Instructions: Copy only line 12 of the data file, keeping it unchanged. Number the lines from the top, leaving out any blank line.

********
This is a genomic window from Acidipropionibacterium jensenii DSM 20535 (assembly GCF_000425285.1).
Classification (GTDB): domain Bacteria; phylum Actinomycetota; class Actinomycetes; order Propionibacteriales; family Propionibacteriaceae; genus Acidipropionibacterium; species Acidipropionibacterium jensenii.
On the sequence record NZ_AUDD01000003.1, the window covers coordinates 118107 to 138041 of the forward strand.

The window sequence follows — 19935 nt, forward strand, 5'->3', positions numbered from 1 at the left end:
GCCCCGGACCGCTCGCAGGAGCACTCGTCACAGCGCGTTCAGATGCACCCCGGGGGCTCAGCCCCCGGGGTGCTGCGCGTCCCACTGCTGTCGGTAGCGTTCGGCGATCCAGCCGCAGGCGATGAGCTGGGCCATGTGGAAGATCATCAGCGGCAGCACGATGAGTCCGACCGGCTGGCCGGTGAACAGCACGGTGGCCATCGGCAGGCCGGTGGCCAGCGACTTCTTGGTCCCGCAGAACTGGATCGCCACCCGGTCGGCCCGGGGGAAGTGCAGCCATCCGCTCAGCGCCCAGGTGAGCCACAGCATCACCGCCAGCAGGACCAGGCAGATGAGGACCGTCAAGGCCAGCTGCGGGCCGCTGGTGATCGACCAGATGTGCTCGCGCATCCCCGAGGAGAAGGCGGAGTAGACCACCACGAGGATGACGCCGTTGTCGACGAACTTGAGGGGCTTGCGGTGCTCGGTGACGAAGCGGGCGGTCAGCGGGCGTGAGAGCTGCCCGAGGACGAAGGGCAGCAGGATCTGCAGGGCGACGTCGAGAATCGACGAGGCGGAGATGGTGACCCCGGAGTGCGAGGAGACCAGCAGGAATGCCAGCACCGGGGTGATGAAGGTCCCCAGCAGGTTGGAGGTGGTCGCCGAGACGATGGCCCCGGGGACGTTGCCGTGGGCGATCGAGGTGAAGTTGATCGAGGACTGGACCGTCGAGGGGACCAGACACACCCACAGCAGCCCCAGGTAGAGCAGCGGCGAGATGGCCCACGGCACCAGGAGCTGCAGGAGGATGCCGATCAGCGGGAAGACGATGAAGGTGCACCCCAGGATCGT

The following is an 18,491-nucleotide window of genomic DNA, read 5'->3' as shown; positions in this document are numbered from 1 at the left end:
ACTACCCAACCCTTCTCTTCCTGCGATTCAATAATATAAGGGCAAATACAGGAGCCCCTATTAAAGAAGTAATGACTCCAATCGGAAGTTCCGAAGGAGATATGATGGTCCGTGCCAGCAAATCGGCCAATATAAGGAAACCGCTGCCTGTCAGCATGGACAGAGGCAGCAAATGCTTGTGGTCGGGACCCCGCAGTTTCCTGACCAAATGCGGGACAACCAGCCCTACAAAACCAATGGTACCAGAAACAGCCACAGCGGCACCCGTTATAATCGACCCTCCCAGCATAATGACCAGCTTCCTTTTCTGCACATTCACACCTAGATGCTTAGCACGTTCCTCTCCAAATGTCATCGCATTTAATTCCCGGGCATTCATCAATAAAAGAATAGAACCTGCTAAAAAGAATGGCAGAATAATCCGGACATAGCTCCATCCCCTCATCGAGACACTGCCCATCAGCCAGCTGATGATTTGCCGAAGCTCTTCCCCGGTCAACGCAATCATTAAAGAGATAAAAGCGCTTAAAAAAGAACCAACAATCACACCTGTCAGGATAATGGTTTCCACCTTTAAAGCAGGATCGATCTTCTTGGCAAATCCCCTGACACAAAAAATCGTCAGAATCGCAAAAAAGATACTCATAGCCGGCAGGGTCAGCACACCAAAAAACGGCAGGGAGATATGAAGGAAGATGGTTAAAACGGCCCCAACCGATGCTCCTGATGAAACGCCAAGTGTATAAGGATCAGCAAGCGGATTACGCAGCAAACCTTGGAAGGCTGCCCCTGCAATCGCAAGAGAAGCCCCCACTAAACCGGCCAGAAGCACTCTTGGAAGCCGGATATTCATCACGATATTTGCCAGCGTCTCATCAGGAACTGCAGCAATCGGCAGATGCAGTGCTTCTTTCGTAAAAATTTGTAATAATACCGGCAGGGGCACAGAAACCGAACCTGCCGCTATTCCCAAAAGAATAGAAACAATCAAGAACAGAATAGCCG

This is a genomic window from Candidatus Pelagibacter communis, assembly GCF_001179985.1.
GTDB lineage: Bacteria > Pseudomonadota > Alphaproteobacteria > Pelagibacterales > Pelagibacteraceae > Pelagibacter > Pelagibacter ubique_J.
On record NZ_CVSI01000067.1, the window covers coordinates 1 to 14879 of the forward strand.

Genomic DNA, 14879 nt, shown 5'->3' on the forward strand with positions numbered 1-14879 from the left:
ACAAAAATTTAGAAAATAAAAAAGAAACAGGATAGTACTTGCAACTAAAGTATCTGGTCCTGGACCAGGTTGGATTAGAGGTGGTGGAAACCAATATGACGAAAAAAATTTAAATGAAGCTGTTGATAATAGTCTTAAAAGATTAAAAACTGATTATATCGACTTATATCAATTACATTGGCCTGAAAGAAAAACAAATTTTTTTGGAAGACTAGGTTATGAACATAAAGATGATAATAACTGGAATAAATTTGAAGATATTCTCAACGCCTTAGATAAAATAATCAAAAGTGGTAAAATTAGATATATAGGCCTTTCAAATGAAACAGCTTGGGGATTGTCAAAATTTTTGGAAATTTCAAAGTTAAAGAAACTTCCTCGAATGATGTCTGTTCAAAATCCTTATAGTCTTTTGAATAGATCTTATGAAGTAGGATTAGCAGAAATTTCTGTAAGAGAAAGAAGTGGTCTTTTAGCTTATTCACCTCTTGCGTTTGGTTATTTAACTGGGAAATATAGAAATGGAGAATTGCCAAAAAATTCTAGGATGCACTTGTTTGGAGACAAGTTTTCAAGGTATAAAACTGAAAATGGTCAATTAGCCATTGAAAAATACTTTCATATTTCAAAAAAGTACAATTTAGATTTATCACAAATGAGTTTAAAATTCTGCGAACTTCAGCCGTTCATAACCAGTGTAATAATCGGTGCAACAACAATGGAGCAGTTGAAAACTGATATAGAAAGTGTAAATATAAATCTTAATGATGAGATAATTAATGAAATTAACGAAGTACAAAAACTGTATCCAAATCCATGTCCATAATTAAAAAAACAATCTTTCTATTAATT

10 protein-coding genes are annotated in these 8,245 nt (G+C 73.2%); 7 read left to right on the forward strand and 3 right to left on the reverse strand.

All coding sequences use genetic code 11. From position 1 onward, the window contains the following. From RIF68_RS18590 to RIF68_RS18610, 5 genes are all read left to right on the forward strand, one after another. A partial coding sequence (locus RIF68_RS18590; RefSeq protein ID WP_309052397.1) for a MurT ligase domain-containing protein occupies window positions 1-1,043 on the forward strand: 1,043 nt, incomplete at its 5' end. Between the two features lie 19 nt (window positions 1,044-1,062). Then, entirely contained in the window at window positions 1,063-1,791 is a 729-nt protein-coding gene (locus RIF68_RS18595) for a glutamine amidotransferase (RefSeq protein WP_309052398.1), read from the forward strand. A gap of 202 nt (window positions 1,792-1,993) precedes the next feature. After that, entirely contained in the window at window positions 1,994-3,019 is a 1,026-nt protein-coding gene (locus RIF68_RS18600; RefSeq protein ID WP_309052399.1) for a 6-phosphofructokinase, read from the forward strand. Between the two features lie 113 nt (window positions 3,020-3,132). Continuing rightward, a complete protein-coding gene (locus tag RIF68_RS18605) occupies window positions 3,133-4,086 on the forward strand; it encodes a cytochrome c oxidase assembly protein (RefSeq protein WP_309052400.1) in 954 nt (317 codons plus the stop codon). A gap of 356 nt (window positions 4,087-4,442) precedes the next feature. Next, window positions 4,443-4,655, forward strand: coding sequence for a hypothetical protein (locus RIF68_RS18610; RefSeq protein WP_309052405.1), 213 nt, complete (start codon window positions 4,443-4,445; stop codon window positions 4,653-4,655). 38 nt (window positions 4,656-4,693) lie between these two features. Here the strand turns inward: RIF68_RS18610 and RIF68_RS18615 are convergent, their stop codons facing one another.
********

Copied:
ACAAAAATTTAGAAAATAAAAAAGAAACAGGATAGTACTTGCAACTAAAGTATCTGGTCCTGGACCAGGTTGGATTAGAGGTGGTGGAAACCAATATGACGAAAAAAATTTAAATGAAGCTGTTGATAATAGTCTTAAAAGATTAAAAACTGATTATATCGACTTATATCAATTACATTGGCCTGAAAGAAAAACAAATTTTTTTGGAAGACTAGGTTATGAACATAAAGATGATAATAACTGGAATAAATTTGAAGATATTCTCAACGCCTTAGATAAAATAATCAAAAGTGGTAAAATTAGATATATAGGCCTTTCAAATGAAACAGCTTGGGGATTGTCAAAATTTTTGGAAATTTCAAAGTTAAAGAAACTTCCTCGAATGATGTCTGTTCAAAATCCTTATAGTCTTTTGAATAGATCTTATGAAGTAGGATTAGCAGAAATTTCTGTAAGAGAAAGAAGTGGTCTTTTAGCTTATTCACCTCTTGCGTTTGGTTATTTAACTGGGAAATATAGAAATGGAGAATTGCCAAAAAATTCTAGGATGCACTTGTTTGGAGACAAGTTTTCAAGGTATAAAACTGAAAATGGTCAATTAGCCATTGAAAAATACTTTCATATTTCAAAAAAGTACAATTTAGATTTATCACAAATGAGTTTAAAATTCTGCGAACTTCAGCCGTTCATAACCAGTGTAATAATCGGTGCAACAACAATGGAGCAGTTGAAAACTGATATAGAAAGTGTAAATATAAATCTTAATGATGAGATAATTAATGAAATTAACGAAGTACAAAAACTGTATCCAAATCCATGTCCATAATTAAAAAAACAATCTTTCTATTAATT